That’s far longer than the 3 weeks Canadians have told us that they’re willing to wait. Frankly, four months is unacceptable. It is time we got our priorities straight. Surprisingly, in developing its wait list reform of the Canadian health care system, Paul Martin’s government overlooked digestive disease. The Canadian Association of Gastroenterology has sent a call to action to Prime Minister Paul Martin, urging him to include digestive disease as a health-care priority and ensure Canadian patients obtain necessary and timely access to our specialists. Canadian gastroenterologists are already out of the starting block. The Canadian Association of Gastroenterology has done its homework, talked to patients, and is now armed with information that will be crucial in improving the Canadian health care system. We have developed 24 recommended targets for medically-acceptable wait times for gastroenterology, based on a study conducted by nearly 200 Canadian GI specialists who captured data on 5,500 patient visits. We are ready to work with Canadians to make Paul Martin’s government pay attention. We are not looking for handouts. The simple infusion of federal dollars into the health care system is a band-aid solution. We must now go further, as a society. The Canadian Association of Gastroenterology proposes to work hand-in-hand with Paul Martin’s government to develop the creative strategies that will finally allow us to bring wait times to acceptable levels. The federal government’s wait time initiative must be adapted in the face of current realities. We can no longer accept the unnecessary prolongation of suffering. The lives of Canadians are at risk.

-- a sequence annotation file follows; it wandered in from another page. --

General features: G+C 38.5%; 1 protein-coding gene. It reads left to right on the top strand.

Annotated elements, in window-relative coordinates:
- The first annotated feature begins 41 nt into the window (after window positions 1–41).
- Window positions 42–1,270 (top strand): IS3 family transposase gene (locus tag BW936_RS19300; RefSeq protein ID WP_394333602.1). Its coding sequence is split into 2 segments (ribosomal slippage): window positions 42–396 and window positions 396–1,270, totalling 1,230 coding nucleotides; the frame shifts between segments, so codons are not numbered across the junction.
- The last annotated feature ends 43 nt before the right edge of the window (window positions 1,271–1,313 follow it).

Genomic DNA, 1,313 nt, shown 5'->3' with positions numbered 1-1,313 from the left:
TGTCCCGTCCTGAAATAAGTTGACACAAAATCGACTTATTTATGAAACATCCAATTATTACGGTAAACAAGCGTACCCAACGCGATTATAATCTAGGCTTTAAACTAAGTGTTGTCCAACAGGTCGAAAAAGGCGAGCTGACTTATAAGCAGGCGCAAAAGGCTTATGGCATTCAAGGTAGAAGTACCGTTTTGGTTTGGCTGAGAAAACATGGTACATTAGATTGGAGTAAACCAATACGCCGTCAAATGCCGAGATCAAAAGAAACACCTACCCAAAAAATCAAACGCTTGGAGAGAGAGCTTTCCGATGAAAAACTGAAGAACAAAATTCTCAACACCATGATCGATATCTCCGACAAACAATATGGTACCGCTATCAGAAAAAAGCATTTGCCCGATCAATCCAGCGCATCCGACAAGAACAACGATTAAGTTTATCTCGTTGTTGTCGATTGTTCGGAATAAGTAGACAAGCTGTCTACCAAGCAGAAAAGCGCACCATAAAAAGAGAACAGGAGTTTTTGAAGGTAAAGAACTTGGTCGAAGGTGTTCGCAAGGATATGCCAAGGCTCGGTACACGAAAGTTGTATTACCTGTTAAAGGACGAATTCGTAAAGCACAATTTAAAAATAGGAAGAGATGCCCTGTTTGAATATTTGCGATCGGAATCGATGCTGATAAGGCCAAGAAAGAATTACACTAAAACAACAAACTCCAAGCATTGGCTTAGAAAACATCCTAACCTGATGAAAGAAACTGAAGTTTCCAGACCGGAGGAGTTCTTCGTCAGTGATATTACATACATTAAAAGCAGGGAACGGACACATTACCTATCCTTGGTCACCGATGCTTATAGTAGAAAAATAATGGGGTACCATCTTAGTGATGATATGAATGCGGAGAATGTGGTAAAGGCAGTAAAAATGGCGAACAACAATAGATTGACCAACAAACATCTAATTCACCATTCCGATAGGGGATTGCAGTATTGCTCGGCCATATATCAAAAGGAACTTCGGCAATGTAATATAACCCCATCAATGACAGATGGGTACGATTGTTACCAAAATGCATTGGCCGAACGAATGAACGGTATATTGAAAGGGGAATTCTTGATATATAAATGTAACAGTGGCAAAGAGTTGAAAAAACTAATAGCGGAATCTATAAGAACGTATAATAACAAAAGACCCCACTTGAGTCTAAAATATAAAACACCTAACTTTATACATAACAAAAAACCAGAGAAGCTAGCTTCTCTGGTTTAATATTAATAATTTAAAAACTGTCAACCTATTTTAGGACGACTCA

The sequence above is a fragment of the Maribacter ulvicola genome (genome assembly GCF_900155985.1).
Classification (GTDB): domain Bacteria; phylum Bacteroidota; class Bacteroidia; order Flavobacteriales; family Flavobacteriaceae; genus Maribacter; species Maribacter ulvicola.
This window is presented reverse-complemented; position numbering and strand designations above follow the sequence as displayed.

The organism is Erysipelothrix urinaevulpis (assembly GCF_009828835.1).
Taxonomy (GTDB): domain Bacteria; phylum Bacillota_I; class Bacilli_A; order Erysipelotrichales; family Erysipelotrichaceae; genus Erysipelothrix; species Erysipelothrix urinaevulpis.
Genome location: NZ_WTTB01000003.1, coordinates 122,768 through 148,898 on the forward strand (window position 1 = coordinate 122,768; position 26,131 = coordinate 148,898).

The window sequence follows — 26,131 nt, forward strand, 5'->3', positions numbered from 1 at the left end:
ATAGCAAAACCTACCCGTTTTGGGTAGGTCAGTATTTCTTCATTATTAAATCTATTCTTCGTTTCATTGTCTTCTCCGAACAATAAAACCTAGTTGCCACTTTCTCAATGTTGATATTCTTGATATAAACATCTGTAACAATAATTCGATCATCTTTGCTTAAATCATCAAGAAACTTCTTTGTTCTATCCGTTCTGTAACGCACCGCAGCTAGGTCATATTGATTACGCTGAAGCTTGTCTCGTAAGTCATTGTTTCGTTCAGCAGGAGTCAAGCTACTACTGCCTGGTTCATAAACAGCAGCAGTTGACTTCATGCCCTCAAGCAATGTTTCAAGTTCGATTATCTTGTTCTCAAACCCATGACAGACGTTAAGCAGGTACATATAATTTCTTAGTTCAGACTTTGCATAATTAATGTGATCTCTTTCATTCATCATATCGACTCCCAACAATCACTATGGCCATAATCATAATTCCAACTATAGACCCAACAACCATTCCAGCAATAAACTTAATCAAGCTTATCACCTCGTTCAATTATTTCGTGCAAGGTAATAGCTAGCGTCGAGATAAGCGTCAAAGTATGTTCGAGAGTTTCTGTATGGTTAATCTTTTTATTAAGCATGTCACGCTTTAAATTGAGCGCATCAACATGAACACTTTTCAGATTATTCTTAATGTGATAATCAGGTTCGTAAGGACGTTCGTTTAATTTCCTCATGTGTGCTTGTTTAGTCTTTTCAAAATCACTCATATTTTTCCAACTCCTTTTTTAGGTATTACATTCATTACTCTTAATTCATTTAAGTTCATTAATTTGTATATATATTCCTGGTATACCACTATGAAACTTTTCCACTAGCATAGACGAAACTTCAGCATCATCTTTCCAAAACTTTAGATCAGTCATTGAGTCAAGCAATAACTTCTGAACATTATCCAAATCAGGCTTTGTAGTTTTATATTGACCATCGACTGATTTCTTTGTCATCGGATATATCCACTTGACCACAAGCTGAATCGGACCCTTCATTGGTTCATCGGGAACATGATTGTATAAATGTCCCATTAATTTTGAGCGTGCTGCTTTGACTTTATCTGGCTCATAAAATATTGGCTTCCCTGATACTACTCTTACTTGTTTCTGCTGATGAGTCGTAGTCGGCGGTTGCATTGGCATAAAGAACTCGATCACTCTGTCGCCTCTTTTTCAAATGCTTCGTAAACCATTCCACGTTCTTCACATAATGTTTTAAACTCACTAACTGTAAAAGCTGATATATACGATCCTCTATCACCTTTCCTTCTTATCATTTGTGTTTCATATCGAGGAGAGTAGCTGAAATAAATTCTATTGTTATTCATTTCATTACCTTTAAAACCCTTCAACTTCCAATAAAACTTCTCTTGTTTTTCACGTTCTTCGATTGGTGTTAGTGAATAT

First National Guidelines Published for Endoscopy Services in Canada